- Information about a person’s health status or private life that is included in a person’s medical record (other than information about a person’s blood type);
- Information relating to a person’s racial or ethnic origin;
- Information about an inherited or acquired genetic characteristics of an individual;
- Information about an individual’s physical attributes and biological characteristics;
- Information about an individual’s sex life or sexual orientation;
- Data about crimes and offenses that are collected and stored by law enforcement agencies;
- Customer information of credit institutions, foreign bank branches, payment intermediary service providers, and other authorized organizations;
- Information about the location of an individual that has been obtained through location services; and
- Any other information that is subject to legal requirements to implement specific security measures.
The list of sensitive personal data provided is more extensive than the GDPR’s definition of sensitive personal data. It includes types of data such as customer information from financial institutions and location data obtained through location services. As non-cash transactions and targeted advertising become increasingly prevalent in Vietnam, these types of data are frequently collected by most businesses. As a result, a wider range of entities, including small and medium businesses, may be subject to sensitive personal data protection requirements due to the broad scope of the list.
The Decree imposes more stringent protection measures for sensitive personal data than for basic personal data. For instance, regulated entities that process sensitive personal data must specifically notify data subjects of any processing of their sensitive personal data. Organizations that are covered by the Decree also must designate a department within their organization and appoint an officer which will be responsible for overseeing the protection of sensitive personal data and communicating with the A05.
Nevertheless, it is important to note that small, medium, and start-up enterprises are given a grace period of 2 years from their establishment to comply with these sensitive data requirements, unless such enterprises are directly engaged in processing personal data (Article 43). To qualify for the exemption, companies in agriculture, forestry, aquaculture, industrial, and construction sectors must have fewer than 200 employees and annual revenue below 200 billion Vietnamese dong (equivalent to approximately 8.7 million USD) or total capital below 100 billion Vietnamese dong (approximately 4.3 million USD), while commercial and service sector companies must have fewer than 100 employees and annual revenue below 300 billion Vietnamese dong (approximately 13 million USD) or total capital below 100 billion Vietnamese dong (approximately 4.3 million USD) in accordance with Decree No. 80/2021/ND-CP (2021) on Elaboration of Articles of the Law on Provision of Assistance for Small and Medium Enterprises.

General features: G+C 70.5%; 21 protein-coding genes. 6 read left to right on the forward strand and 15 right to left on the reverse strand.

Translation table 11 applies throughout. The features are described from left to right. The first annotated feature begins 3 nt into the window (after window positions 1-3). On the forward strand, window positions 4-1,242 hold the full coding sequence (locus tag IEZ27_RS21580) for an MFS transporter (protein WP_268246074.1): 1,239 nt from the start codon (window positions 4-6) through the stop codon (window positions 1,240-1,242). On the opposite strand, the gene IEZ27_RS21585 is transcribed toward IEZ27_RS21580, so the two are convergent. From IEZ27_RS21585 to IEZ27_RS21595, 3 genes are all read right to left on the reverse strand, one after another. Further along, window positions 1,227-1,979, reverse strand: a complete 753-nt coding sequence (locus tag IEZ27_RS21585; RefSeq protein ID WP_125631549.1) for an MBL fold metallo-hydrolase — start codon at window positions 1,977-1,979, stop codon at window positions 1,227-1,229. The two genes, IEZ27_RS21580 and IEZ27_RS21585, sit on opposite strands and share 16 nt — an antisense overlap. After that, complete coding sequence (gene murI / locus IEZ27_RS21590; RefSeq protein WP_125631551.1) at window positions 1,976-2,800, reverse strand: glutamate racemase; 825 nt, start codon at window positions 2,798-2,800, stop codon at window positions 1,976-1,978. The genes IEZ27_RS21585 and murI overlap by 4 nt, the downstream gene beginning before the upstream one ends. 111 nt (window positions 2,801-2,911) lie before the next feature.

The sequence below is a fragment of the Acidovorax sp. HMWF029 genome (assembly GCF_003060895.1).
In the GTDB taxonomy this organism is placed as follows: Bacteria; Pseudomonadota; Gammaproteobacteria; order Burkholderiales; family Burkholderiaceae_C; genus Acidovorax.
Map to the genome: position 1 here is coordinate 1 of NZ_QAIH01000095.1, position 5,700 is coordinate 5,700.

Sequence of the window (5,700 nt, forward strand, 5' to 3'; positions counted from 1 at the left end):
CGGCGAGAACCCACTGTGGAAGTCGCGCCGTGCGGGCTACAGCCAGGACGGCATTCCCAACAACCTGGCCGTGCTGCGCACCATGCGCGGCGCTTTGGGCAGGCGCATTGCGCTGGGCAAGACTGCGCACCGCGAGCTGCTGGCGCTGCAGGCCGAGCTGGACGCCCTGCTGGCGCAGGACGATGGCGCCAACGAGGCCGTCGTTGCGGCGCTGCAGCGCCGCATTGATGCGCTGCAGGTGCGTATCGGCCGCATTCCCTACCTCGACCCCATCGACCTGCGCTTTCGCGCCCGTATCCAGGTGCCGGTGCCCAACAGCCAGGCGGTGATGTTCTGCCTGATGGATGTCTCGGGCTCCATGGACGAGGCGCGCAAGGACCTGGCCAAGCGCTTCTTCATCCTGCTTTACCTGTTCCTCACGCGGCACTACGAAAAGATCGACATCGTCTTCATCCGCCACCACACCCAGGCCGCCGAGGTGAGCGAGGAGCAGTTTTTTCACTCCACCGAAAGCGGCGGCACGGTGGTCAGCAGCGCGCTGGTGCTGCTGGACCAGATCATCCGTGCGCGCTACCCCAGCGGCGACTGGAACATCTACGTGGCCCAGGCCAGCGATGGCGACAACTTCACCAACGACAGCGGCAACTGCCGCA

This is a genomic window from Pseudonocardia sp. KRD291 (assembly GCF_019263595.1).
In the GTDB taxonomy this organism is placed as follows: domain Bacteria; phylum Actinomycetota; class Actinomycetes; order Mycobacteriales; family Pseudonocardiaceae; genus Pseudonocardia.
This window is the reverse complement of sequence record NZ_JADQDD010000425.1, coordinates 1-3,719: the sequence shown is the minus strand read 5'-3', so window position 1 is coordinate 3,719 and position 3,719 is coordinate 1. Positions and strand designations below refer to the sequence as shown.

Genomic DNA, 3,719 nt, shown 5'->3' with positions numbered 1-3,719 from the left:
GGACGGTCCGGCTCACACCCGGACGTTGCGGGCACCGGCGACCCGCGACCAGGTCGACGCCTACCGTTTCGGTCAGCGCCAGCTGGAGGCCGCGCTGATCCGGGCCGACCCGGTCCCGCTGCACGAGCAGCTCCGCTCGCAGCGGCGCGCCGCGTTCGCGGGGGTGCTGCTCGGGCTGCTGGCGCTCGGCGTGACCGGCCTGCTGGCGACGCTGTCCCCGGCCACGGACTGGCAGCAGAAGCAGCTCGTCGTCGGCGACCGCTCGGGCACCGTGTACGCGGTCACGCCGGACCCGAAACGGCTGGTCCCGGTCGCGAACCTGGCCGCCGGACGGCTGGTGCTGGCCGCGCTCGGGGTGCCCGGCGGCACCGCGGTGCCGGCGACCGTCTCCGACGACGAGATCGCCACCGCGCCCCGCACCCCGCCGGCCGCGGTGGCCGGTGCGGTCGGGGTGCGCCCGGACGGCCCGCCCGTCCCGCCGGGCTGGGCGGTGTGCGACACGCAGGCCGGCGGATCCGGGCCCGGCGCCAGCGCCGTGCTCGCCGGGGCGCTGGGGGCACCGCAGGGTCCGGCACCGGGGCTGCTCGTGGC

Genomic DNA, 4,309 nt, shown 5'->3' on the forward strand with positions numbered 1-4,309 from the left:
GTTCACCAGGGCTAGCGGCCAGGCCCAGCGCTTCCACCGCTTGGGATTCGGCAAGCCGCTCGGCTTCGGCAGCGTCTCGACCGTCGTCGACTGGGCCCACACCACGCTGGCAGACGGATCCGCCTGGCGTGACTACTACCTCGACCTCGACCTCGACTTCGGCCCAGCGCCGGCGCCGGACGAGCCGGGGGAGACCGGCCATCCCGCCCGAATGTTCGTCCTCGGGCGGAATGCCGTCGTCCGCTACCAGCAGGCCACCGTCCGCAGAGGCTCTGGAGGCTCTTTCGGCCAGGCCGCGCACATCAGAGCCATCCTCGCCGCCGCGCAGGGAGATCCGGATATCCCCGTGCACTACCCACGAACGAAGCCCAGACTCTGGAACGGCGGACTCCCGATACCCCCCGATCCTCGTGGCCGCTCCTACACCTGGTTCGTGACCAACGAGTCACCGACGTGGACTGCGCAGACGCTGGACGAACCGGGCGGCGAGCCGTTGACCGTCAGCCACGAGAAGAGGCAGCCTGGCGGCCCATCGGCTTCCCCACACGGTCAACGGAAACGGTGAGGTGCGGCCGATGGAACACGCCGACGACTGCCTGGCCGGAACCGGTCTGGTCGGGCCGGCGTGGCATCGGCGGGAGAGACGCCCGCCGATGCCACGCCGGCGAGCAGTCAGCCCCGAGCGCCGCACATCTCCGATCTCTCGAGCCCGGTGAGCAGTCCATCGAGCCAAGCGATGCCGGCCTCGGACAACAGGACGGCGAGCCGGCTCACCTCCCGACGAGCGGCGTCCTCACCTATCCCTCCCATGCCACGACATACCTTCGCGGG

6. Legal bases for processing personal data: no “legitimate interests,” but introducing “publicly disclosed” personal data
The Decree recognizes six legal bases for processing personal data, namely:
- Where valid consent for processing personal data is obtained from the data subject;
- In cases of emergency where personal data must be processed immediately to protect life or health of the data subject or others;
- Where the personal data is publicly disclosed in accordance with the law;
- Where a competent state agency processes personal data:
- In a state of emergency relating to national defense and security, social order and safety, major disasters, or dangerous epidemics;
- When there is a risk of threat to national security and defense that has not yet reached the level of declaring a state of emergency; or
- To prevent and combat riots, terrorism, crimes, and violations of the law;
- Where personal data is processed to fulfill contractual obligations of the data subject with relevant agencies, organizations, or individuals as provided by law; and
- Where personal data is processed to serve the operations of state agencies as prescribed by specialized laws.
Additionally, under Article 18 of the Decree, competent governmental agencies may obtain personal data from audio and video recording activities in public places without the consent of data subjects. However, when conducting recording activities, the authorized agencies and organizations are responsible for informing data subjects that they are being recorded.
Notably, the Decree does not provide a “legitimate interests” lawful ground like the GDPR. Nevertheless, legitimate interests are recognized in other provisions of the Decree. In particular, Article 8 stipulates “Prohibited Acts,” including processing personal data to create information that affect “legitimate rights and interests of other organizations and individuals”.